As thus interpreted, the only important improvement disclosed by this patent is the construction of two special conduits, between the rows of circuit breakers, formed by the continuous barrier, for the escape of the arc gases. While it may be conceded that this feature is an improvement over the prior art, we do not think it rises to the dignity of patentable invention. As a rather slender performance, it would seem to fall within the condemnation of the recent case of Great Atlantic & Pacific Tea Co. v. Supermarket Equipment Corporation, 340 U.S. 147, 71 S. Ct. 127, 95 L. Ed. 162. We, therefore, hold this patent invalid for lack of invention.
If this patent be valid under a narrow construction of its claims and specifications, we agree with the District Judge that it is not infringed by the Circuit Master panelboard, the accused device of Bulldog. This device does not contain either the continuous barrier or the two special conduits of Jennings thereby formed. On the contrary, Circuit Master uses (for the escape of arc gases) only the air circulation passages and spaces between the rows of circuit breakers, which were present and available in panelboards prior to the Jennings patent.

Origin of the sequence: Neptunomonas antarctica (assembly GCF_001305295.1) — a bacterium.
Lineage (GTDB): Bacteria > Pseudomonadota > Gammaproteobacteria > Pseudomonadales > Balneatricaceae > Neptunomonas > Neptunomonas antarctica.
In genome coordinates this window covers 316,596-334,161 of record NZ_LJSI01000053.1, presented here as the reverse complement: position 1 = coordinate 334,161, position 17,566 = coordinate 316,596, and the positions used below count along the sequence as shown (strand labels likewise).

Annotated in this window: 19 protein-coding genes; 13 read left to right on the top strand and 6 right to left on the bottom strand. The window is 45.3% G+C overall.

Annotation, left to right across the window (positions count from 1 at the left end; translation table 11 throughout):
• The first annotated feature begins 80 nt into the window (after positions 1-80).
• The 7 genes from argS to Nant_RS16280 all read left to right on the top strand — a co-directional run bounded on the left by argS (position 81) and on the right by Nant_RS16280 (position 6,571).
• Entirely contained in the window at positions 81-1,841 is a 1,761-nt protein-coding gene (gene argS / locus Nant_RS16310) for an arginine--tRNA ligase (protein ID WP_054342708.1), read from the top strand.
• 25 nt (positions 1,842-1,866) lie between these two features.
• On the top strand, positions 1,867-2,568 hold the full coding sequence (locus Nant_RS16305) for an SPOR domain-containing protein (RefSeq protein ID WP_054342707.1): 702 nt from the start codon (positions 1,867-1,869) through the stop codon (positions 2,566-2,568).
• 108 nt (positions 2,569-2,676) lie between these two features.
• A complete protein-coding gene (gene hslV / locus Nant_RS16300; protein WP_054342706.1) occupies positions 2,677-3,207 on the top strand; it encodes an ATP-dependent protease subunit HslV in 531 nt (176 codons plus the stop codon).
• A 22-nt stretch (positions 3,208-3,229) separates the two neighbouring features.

Our holdings set out above make it unnecessary for us to pass upon the defense set up by Bulldog, of the failure of Westinghouse to disclaim as to Claims 4 and 7 of this patent. The District Court held this a valid defense. In this connection, we are told, in the Westinghouse brief: "This patent has now expired so only the question of liability for past infringement is involved. * * * The facts are that these claims were held invalid in June, 1944, in the Westinghouse v. Powerlite suit, 142 F.2d 965; but before this decision, the case at bar was filed (in November, 1943) so that there was no delay between the decision in the Powerlite case and the filing of this suit."